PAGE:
Craig and Marc Kielburger founded Free The Children and Me to We. Their biweekly Brain Storm column taps experts and readers for solutions to social issues.
We’ve rarely been as nervous as we were during the moments before our first smudging. We were meeting a group of aboriginal leaders, and we didn’t know what to expect or how to act during the sacred ritual in which negative spirits are slowly cleansed away with the smoke of burning herbs. If only a simple smudging was sufficient to erase the 500 years of dysfunctional relationships that stood between us and our hosts.
But once we were through that thick social barrier between non-aboriginal Canadians and our country’s native people, we found a connection that we wished we hadn’t waited so long to seek. Growing up in the Thornhill, just north of Toronto, our awareness of aboriginal issues was limited to watching the Oka crisis on TV and reading about high-level political debates over the right to self-government. We heard about the shameful history of broken treaties and residential schools, cases of missing and murdered aboriginal women, and the “Third World” living conditions in aboriginal communities. We knew that generations of political and aboriginal leaders had tried in vain to resolve the challenges and mend the relationship, so it seemed there was very little we could do personally as average non-lawmaking citizens.
We’ve since visited numerous aboriginal communities across Canada, met aboriginal entrepreneurs and cultural leaders, and learned many lessons about respect, solidarity and friendship. We haven’t discovered solutions to the profound challenges we’ve seen firsthand or read about in news headlines. But we have taken our own tiny first steps toward a future together.
Justice Murray Sinclair, chair of the commission tasked with investigating the residential school system, once told us it will take “as long to heal as it took to inflict the damage.” He said that Canada’s political and aboriginal leaders must change the way they talk to and about each other, modelling a more respectful relationship for all Canadians.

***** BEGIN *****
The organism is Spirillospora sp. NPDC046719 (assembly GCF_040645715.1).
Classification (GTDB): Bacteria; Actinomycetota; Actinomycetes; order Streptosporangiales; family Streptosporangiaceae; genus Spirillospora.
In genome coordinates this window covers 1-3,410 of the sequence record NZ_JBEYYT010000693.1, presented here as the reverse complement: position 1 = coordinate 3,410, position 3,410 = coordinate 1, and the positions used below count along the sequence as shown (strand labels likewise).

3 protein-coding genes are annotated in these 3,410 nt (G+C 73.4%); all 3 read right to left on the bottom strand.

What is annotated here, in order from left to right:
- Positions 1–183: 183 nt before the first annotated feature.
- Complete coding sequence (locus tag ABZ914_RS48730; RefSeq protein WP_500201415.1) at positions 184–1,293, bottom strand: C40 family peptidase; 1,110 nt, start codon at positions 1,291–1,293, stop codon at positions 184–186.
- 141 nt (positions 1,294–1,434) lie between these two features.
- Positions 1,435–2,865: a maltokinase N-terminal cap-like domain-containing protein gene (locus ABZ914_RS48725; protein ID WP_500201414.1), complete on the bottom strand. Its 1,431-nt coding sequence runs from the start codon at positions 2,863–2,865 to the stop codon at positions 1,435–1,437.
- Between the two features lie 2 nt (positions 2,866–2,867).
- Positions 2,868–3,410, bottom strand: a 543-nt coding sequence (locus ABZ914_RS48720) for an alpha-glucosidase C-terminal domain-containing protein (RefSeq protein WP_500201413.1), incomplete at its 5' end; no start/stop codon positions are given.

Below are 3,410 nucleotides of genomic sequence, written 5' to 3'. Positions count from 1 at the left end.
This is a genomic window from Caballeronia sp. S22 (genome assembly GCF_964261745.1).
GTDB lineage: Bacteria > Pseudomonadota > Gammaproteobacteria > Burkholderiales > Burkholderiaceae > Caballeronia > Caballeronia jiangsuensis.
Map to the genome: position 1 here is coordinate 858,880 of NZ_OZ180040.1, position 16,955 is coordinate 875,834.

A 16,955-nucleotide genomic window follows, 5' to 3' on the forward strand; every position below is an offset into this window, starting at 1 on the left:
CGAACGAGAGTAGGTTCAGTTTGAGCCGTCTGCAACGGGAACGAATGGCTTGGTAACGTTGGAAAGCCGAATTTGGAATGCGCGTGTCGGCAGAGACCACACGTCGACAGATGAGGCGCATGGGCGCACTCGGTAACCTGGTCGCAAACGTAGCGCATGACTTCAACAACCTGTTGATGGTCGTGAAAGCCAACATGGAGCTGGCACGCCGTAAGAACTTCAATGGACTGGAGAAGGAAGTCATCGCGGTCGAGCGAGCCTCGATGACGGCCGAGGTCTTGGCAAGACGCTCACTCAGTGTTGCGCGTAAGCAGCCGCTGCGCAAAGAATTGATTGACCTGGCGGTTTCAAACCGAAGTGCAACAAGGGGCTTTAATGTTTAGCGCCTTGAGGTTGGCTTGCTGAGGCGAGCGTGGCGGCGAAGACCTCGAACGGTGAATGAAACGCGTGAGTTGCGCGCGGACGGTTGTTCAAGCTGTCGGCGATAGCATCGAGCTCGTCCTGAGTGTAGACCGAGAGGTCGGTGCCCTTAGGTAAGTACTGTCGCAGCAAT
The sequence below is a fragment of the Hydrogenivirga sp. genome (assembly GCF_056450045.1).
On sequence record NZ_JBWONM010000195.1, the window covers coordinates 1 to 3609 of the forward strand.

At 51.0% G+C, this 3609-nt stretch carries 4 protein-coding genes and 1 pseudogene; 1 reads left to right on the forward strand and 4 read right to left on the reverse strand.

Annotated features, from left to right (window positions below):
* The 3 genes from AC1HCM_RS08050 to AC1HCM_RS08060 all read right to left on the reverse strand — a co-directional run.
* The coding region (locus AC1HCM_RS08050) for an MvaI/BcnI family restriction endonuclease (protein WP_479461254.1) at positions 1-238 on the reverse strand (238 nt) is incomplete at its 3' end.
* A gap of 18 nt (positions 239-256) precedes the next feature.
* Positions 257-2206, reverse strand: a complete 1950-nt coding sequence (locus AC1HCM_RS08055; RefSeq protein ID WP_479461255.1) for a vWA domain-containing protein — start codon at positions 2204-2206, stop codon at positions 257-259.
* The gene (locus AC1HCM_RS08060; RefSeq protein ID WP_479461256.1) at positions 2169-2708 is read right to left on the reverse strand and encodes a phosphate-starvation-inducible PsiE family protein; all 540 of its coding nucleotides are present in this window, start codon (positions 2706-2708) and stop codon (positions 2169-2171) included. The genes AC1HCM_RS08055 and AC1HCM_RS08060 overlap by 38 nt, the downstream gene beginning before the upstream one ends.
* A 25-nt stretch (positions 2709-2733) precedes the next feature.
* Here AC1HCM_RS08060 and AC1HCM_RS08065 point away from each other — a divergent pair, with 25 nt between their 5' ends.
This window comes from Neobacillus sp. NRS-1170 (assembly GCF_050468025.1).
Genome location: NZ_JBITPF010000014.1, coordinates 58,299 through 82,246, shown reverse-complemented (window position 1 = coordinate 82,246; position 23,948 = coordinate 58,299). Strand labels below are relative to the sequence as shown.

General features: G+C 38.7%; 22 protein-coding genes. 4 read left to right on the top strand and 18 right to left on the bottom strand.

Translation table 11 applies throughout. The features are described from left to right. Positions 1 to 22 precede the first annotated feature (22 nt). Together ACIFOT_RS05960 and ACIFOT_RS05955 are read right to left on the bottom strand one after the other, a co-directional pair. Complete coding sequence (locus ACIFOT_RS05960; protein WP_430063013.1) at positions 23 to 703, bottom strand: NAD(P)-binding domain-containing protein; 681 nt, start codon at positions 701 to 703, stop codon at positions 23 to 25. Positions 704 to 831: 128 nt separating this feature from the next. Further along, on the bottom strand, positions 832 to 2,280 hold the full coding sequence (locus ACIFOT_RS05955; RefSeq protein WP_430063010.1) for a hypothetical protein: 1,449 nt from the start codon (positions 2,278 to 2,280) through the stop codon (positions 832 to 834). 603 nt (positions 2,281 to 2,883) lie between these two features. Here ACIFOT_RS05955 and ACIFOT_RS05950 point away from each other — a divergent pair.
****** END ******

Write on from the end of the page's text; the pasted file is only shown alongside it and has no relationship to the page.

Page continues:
But given recent political stalemates around pipeline approvals and aboriginal education, maybe this year’s National Aboriginal Day on June 21 is an occasion for individual Canadians to take the lead. There are aboriginal-owned businesses to patron, community programs to support, and opportunities to get to know each other and our shared, if storied, history.
So how do we move past that shame-laced awkwardness and extend our hand in a way that’s respectful and truly helpful?
This week’s question: How can non-aboriginal Canadians help build a better relationship with native people in our everyday lives?
Paul Martin, former Prime Minister of Canada
“Become aware of the issues indigenous Canadians face, such as indigenous children being deprived of the education opportunities that for other Canadians are a right. If Canadians show that they understand the discrimination faced by the country’s First Peoples, it would be the greatest step forward in terms of progress.”
Jeffrey Cyr, executive director of the National Association of Friendship Centres
“Build healthy communities and relationships that foster reconciliation. Recognize the contributions of your Aboriginal neighbours, get involved in aboriginal community events, and ensure that aboriginal peoples are included in broader community conversations and events.”
Sean McCormick, CEO and founder of Manitobah Mukluks
“Buying aboriginal is a great way for Canadians to help correct the course of history – and the future. For instance, instead of buying from companies that appropriate aboriginal designs, vote with your dollars to support aboriginal-owned businesses that share their success and build capacity in the aboriginal community, while creating a new class of entrepreneurs who provide aboriginal youth with new visions for the future.”
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